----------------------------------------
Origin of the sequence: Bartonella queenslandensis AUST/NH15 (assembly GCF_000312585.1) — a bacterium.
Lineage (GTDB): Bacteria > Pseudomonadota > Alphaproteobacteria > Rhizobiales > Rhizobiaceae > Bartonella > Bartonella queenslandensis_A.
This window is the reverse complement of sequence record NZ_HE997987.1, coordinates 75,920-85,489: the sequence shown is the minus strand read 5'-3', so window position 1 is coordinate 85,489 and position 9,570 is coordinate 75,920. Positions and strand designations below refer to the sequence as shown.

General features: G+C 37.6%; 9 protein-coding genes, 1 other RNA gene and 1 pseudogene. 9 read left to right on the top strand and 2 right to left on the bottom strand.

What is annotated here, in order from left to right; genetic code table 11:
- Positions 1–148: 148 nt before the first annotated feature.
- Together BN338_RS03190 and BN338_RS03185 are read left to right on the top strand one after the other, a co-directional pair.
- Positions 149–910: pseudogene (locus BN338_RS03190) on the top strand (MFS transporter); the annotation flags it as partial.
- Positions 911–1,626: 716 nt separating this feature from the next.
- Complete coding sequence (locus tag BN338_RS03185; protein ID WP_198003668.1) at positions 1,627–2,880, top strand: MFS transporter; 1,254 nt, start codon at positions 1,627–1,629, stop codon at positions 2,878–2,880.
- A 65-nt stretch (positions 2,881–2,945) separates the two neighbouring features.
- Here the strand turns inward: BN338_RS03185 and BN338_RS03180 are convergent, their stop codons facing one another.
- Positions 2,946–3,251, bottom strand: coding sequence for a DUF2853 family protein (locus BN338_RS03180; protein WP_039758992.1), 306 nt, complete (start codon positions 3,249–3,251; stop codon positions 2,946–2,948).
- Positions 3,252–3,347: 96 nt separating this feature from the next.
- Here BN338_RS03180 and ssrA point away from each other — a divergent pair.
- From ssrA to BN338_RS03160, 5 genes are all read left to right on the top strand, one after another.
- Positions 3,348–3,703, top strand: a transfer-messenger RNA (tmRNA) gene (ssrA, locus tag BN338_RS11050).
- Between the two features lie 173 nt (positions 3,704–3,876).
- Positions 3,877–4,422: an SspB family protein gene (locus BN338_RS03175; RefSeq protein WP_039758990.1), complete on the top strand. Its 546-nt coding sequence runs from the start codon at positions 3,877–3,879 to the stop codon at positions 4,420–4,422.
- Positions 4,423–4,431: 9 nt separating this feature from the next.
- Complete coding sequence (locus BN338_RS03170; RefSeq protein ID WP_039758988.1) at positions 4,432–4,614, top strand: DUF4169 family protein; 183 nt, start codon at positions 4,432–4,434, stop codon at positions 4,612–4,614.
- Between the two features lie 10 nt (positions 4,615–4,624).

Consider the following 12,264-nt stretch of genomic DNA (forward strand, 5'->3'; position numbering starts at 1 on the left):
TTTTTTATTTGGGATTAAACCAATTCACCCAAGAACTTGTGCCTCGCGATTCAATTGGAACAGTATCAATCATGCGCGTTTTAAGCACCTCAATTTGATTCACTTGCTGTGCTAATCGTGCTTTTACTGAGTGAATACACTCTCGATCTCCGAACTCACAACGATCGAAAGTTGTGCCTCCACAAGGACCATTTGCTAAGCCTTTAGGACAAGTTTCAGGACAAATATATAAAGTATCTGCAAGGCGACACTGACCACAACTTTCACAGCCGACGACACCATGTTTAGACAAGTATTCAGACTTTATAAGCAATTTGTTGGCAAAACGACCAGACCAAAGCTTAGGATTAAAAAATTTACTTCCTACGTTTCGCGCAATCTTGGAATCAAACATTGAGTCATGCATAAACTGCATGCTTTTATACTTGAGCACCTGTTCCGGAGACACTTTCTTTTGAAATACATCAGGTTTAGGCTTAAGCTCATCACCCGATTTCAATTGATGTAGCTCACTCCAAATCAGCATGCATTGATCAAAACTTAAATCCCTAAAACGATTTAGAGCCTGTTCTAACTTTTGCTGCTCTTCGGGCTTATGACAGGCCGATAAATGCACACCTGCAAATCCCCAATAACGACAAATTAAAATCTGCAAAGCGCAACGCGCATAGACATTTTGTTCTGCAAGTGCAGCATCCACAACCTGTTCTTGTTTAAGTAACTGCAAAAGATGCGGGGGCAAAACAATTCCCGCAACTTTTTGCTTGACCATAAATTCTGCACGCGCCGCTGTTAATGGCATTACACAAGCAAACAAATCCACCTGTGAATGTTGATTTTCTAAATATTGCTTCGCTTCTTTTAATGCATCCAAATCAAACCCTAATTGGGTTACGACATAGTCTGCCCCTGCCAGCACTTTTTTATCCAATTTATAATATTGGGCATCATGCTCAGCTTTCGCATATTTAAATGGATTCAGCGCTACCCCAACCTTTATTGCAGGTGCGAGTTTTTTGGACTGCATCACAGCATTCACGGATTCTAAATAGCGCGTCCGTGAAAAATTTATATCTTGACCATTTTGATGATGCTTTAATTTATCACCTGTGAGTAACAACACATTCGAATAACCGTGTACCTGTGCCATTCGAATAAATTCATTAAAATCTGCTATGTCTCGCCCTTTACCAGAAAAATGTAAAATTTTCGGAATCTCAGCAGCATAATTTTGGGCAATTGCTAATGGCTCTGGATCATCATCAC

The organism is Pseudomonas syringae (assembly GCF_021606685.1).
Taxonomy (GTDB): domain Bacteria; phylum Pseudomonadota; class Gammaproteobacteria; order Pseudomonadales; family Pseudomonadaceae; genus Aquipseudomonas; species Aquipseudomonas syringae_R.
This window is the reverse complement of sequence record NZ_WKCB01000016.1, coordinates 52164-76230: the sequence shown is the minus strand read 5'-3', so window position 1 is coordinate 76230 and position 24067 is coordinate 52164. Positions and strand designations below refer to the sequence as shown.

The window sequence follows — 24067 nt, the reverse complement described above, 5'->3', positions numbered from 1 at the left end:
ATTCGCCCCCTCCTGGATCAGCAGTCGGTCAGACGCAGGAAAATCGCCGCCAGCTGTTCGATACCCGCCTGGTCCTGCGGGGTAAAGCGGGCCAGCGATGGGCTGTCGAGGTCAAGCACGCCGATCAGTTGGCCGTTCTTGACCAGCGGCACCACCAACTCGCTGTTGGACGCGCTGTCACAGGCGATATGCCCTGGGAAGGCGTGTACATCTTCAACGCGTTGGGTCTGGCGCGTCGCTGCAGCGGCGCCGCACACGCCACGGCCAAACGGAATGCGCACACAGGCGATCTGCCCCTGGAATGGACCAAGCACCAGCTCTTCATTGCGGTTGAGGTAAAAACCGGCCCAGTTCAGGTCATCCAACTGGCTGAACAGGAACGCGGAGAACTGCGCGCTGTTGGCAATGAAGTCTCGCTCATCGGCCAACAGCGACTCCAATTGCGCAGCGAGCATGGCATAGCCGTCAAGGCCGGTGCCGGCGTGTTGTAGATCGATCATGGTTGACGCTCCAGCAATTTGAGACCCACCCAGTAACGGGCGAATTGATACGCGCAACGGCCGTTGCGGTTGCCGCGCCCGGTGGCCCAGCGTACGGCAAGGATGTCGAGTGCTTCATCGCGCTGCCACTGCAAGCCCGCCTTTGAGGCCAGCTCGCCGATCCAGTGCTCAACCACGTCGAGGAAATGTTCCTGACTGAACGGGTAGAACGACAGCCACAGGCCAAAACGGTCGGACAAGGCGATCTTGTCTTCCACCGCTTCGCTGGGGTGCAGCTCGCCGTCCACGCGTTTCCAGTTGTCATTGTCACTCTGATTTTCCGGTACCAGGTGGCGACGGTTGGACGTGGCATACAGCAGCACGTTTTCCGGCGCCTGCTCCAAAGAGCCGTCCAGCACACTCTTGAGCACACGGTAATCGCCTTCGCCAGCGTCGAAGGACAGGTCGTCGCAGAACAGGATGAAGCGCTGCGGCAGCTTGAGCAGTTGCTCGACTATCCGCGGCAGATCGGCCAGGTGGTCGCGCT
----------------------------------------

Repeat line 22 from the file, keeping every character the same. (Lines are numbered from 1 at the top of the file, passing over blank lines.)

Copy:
- Between the two features lie 10 nt (positions 4,615–4,624).